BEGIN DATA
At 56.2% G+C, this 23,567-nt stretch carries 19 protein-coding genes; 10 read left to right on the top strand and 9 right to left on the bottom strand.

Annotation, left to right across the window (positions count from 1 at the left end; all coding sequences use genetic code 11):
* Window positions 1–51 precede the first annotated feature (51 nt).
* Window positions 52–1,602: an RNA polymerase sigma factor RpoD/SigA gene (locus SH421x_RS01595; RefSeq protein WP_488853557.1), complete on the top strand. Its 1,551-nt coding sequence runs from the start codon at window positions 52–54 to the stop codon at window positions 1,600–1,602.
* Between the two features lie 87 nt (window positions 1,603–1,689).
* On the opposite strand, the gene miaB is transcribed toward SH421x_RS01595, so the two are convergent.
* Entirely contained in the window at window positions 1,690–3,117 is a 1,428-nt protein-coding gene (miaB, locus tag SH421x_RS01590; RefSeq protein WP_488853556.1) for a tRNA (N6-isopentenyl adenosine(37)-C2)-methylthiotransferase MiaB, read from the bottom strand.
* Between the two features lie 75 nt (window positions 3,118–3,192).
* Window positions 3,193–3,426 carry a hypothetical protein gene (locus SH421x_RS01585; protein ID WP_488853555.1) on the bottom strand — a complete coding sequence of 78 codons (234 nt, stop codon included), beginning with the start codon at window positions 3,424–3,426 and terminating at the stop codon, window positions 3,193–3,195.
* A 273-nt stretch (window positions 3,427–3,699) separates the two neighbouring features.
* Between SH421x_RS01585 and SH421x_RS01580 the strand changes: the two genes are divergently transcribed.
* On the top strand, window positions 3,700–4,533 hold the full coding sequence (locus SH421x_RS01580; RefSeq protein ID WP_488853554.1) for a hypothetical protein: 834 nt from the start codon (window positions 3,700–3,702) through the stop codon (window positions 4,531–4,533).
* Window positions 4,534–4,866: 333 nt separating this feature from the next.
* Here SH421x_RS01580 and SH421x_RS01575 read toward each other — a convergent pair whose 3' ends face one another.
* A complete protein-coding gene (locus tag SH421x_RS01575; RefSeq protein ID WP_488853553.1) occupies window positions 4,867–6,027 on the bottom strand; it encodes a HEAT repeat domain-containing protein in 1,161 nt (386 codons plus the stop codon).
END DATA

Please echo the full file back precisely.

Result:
At 56.2% G+C, this 23,567-nt stretch carries 19 protein-coding genes; 10 read left to right on the top strand and 9 right to left on the bottom strand.

Annotation, left to right across the window (positions count from 1 at the left end; all coding sequences use genetic code 11):
* Window positions 1–51 precede the first annotated feature (51 nt).
* Window positions 52–1,602: an RNA polymerase sigma factor RpoD/SigA gene (locus SH421x_RS01595; RefSeq protein WP_488853557.1), complete on the top strand. Its 1,551-nt coding sequence runs from the start codon at window positions 52–54 to the stop codon at window positions 1,600–1,602.
* Between the two features lie 87 nt (window positions 1,603–1,689).
* On the opposite strand, the gene miaB is transcribed toward SH421x_RS01595, so the two are convergent.
* Entirely contained in the window at window positions 1,690–3,117 is a 1,428-nt protein-coding gene (miaB, locus tag SH421x_RS01590; RefSeq protein WP_488853556.1) for a tRNA (N6-isopentenyl adenosine(37)-C2)-methylthiotransferase MiaB, read from the bottom strand.
* Between the two features lie 75 nt (window positions 3,118–3,192).
* Window positions 3,193–3,426 carry a hypothetical protein gene (locus SH421x_RS01585; protein ID WP_488853555.1) on the bottom strand — a complete coding sequence of 78 codons (234 nt, stop codon included), beginning with the start codon at window positions 3,424–3,426 and terminating at the stop codon, window positions 3,193–3,195.
* A 273-nt stretch (window positions 3,427–3,699) separates the two neighbouring features.
* Between SH421x_RS01585 and SH421x_RS01580 the strand changes: the two genes are divergently transcribed.
* On the top strand, window positions 3,700–4,533 hold the full coding sequence (locus SH421x_RS01580; RefSeq protein ID WP_488853554.1) for a hypothetical protein: 834 nt from the start codon (window positions 3,700–3,702) through the stop codon (window positions 4,531–4,533).
* Window positions 4,534–4,866: 333 nt separating this feature from the next.
* Here SH421x_RS01580 and SH421x_RS01575 read toward each other — a convergent pair whose 3' ends face one another.
* A complete protein-coding gene (locus tag SH421x_RS01575; RefSeq protein ID WP_488853553.1) occupies window positions 4,867–6,027 on the bottom strand; it encodes a HEAT repeat domain-containing protein in 1,161 nt (386 codons plus the stop codon).